Authored By: Rimon P.C. partner Justin Keller and associate Alexandra Brown

Justin Keller

Alexandra Brown

In 1716, English playwright Christopher Bullock first inked the sentiment; Ben Franklin later paraphrased it; and to this day, over 300 years later, it still rings true: “Tis impossible to be sure of anything but Death and Taxes.”  But what happens when death is intertwined and arguably begot by taxes?

 

In California, lawfully compliant cannabis companies are facing death by taxes. California’s Governor, legislative assembly, and taxing authority are all taking steps – though somewhat contradictory steps – in dealing with the issues. In the meantime, cannabis companies are facing a multi-colored tempest: Shareholders in the red; staff (from C-suite to trimmers) getting pink slips; while banking and the declining stock market make it increasingly difficult to get access to green.

 

The California Department of Tax and Fee Administration (CDTFA), must have been listening to The Beatles Revolver album on repeat while raising the cultivation tax by 40 cents per ounce (i.e., $6.40 per pound) and excise tax an additional 3% of wholesale, when the prior rates were already unsustainable.  These actions bring to mind the song “Taxman”:

 

Let me tell you how it will be, there’s one for you, nineteen for me . . .

Should five percent appear too small, be thankful I don’t take it all . . .

cause I’m the taxman.

 

The Taxman in this scenario, the CDTFA, may be viewed by the cannabis industry as unrelenting, but unfortunately, its hands are tied when it comes to raising (or the ability to lower) tax rates. California cannabis tax law dictates that every six months the CDTFA is required to readjust the excise tax based on actual sales data from the previous six months and readjust the cultivation tax based on inflation. According to the CDTFA tax guide, it determined the increased excise tax rate after examining all transactions on the state’s track and trace system (roughly over 200,000 individual transactions) and applying an objective formula to calculate the average market price of cannabis products. Under California cannabis tax law, there is not any room for the CDTFA to take into account the effect that increased tax rates have on the proliferation of the illicit market, as this is a role expressly reserved for the Legislative Analyst’s Office.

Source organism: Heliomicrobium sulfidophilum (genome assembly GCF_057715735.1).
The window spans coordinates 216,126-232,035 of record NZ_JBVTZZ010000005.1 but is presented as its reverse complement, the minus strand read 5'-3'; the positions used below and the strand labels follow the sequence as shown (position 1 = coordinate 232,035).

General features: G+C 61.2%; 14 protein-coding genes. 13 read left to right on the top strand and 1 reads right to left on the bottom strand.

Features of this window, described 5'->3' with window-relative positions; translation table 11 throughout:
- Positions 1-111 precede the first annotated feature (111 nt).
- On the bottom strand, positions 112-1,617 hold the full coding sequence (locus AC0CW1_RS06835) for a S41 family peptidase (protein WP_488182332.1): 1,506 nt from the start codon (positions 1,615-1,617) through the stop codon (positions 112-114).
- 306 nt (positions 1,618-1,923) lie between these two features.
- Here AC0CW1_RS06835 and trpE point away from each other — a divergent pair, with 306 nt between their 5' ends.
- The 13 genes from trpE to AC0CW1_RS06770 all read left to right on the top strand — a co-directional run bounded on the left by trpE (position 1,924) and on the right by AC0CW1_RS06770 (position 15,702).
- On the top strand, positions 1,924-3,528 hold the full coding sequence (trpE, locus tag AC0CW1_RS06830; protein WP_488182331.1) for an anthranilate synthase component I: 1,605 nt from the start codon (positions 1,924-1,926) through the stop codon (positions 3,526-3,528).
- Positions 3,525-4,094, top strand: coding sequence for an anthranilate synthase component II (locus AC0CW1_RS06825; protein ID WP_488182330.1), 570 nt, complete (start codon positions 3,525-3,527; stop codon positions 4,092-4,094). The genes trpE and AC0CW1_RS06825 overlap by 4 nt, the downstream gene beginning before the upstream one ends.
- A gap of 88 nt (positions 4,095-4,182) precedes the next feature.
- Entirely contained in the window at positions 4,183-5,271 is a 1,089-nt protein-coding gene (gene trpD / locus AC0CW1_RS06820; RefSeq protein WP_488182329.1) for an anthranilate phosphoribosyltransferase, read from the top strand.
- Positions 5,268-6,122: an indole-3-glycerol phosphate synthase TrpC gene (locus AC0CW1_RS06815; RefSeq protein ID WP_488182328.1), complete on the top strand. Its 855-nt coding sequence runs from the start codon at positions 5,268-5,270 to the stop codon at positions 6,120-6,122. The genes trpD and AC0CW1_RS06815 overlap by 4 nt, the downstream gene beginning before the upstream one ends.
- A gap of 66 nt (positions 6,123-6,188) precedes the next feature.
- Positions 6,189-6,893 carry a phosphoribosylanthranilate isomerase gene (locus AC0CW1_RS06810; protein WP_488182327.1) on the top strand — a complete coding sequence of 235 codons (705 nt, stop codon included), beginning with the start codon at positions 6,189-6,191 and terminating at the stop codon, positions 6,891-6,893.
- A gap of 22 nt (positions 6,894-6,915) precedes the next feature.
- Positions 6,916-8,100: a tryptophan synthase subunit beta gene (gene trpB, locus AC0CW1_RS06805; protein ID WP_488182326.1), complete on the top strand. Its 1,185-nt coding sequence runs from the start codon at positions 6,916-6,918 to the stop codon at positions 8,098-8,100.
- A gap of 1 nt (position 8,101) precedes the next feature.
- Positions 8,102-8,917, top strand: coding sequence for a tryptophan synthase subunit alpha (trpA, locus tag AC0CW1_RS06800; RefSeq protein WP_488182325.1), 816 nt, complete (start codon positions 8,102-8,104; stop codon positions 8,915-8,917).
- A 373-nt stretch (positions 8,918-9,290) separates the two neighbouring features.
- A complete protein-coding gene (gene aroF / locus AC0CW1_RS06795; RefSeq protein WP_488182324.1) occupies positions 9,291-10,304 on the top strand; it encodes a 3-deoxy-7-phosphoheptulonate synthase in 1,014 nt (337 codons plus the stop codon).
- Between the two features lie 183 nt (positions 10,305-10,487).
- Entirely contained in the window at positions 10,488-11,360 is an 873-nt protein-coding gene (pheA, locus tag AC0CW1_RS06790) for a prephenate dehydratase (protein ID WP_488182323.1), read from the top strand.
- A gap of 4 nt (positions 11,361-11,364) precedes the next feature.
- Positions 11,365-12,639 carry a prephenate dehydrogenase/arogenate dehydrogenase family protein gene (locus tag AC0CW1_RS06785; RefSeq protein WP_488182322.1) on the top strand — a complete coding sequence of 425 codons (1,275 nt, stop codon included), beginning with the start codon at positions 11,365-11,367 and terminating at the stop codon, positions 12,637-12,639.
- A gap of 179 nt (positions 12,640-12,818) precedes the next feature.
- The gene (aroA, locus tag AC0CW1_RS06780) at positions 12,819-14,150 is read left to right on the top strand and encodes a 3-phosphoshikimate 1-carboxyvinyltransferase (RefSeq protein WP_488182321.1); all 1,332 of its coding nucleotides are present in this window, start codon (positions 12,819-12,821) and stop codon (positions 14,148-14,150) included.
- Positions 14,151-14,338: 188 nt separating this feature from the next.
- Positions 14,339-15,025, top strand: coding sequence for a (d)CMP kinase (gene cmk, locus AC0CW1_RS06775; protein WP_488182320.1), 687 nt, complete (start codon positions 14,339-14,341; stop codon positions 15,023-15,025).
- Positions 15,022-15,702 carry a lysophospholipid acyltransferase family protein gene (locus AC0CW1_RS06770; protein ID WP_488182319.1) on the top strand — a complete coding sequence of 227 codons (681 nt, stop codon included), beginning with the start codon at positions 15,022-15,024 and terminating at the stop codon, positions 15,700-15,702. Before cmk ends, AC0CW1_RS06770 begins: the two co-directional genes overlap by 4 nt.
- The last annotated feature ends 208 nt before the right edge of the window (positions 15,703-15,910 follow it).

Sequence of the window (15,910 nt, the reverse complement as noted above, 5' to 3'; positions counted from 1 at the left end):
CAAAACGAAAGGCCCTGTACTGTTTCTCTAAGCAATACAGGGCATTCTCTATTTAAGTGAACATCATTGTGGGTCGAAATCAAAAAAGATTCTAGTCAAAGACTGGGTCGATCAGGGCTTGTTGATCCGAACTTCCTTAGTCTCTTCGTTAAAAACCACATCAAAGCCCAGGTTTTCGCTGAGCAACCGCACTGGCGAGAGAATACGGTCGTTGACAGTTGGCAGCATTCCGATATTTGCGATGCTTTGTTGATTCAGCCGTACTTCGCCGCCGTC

Nonetheless, the CDTFA’s raise of the cultivation tax and excise tax compounded with the draconian effects of Internal Revenue Code Section 280E and the fact that many local governments view cannabis companies within their respective borders as an opportunity for the municipality to collect tax revenue windfalls, has created a reality where profits are scarce for legal cannabis companies in California after state, local, and federal taxes. These problems are exacerbated when these companies’ competitors on the black market are typically paying no tax (or any other regulatory cost) allowing for much more robust margins.